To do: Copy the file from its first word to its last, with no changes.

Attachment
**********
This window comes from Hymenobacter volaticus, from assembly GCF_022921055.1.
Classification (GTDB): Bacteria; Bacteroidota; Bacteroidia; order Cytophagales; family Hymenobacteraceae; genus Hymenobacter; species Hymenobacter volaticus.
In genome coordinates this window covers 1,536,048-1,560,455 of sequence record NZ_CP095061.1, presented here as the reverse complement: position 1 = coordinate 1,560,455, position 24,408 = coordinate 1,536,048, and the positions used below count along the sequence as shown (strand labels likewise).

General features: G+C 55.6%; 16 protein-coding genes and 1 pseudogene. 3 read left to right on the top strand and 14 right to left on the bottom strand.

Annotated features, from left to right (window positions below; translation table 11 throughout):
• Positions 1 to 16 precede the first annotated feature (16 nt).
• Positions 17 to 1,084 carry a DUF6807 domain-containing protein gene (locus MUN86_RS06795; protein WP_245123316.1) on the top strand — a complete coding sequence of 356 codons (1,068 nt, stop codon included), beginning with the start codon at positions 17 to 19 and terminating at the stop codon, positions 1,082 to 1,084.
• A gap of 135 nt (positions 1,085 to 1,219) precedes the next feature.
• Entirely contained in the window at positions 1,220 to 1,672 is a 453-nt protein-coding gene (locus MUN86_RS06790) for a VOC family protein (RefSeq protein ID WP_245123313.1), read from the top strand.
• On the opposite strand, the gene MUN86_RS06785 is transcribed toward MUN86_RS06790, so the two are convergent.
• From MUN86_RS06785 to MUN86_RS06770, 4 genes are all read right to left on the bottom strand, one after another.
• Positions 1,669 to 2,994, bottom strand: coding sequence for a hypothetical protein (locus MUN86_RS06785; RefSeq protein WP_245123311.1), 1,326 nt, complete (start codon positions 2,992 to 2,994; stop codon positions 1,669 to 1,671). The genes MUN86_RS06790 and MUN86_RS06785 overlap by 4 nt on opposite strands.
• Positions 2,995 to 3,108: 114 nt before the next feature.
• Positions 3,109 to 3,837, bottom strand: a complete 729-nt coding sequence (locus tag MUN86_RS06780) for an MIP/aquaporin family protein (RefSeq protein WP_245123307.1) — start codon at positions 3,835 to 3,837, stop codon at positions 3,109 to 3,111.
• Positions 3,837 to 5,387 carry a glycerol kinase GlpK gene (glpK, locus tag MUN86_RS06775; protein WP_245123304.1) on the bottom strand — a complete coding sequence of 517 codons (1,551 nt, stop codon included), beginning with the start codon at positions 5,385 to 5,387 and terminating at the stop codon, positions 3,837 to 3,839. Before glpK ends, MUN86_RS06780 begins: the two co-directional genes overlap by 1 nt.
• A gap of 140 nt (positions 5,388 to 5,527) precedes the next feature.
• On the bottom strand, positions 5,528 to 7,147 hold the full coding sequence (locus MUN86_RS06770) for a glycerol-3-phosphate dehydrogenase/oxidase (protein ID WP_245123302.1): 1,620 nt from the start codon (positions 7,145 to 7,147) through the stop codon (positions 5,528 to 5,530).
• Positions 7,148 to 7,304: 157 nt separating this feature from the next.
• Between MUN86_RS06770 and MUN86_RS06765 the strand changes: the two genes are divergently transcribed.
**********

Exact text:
This window comes from Hymenobacter volaticus, from assembly GCF_022921055.1.
Classification (GTDB): Bacteria; Bacteroidota; Bacteroidia; order Cytophagales; family Hymenobacteraceae; genus Hymenobacter; species Hymenobacter volaticus.
In genome coordinates this window covers 1,536,048-1,560,455 of sequence record NZ_CP095061.1, presented here as the reverse complement: position 1 = coordinate 1,560,455, position 24,408 = coordinate 1,536,048, and the positions used below count along the sequence as shown (strand labels likewise).

General features: G+C 55.6%; 16 protein-coding genes and 1 pseudogene. 3 read left to right on the top strand and 14 right to left on the bottom strand.

Annotated features, from left to right (window positions below; translation table 11 throughout):
• Positions 1 to 16 precede the first annotated feature (16 nt).
• Positions 17 to 1,084 carry a DUF6807 domain-containing protein gene (locus MUN86_RS06795; protein WP_245123316.1) on the top strand — a complete coding sequence of 356 codons (1,068 nt, stop codon included), beginning with the start codon at positions 17 to 19 and terminating at the stop codon, positions 1,082 to 1,084.
• A gap of 135 nt (positions 1,085 to 1,219) precedes the next feature.
• Entirely contained in the window at positions 1,220 to 1,672 is a 453-nt protein-coding gene (locus MUN86_RS06790) for a VOC family protein (RefSeq protein ID WP_245123313.1), read from the top strand.
• On the opposite strand, the gene MUN86_RS06785 is transcribed toward MUN86_RS06790, so the two are convergent.
• From MUN86_RS06785 to MUN86_RS06770, 4 genes are all read right to left on the bottom strand, one after another.
• Positions 1,669 to 2,994, bottom strand: coding sequence for a hypothetical protein (locus MUN86_RS06785; RefSeq protein WP_245123311.1), 1,326 nt, complete (start codon positions 2,992 to 2,994; stop codon positions 1,669 to 1,671). The genes MUN86_RS06790 and MUN86_RS06785 overlap by 4 nt on opposite strands.
• Positions 2,995 to 3,108: 114 nt before the next feature.
• Positions 3,109 to 3,837, bottom strand: a complete 729-nt coding sequence (locus tag MUN86_RS06780) for an MIP/aquaporin family protein (RefSeq protein WP_245123307.1) — start codon at positions 3,835 to 3,837, stop codon at positions 3,109 to 3,111.
• Positions 3,837 to 5,387 carry a glycerol kinase GlpK gene (glpK, locus tag MUN86_RS06775; protein WP_245123304.1) on the bottom strand — a complete coding sequence of 517 codons (1,551 nt, stop codon included), beginning with the start codon at positions 5,385 to 5,387 and terminating at the stop codon, positions 3,837 to 3,839. Before glpK ends, MUN86_RS06780 begins: the two co-directional genes overlap by 1 nt.
• A gap of 140 nt (positions 5,388 to 5,527) precedes the next feature.
• On the bottom strand, positions 5,528 to 7,147 hold the full coding sequence (locus MUN86_RS06770) for a glycerol-3-phosphate dehydrogenase/oxidase (protein ID WP_245123302.1): 1,620 nt from the start codon (positions 7,145 to 7,147) through the stop codon (positions 5,528 to 5,530).
• Positions 7,148 to 7,304: 157 nt separating this feature from the next.
• Between MUN86_RS06770 and MUN86_RS06765 the strand changes: the two genes are divergently transcribed.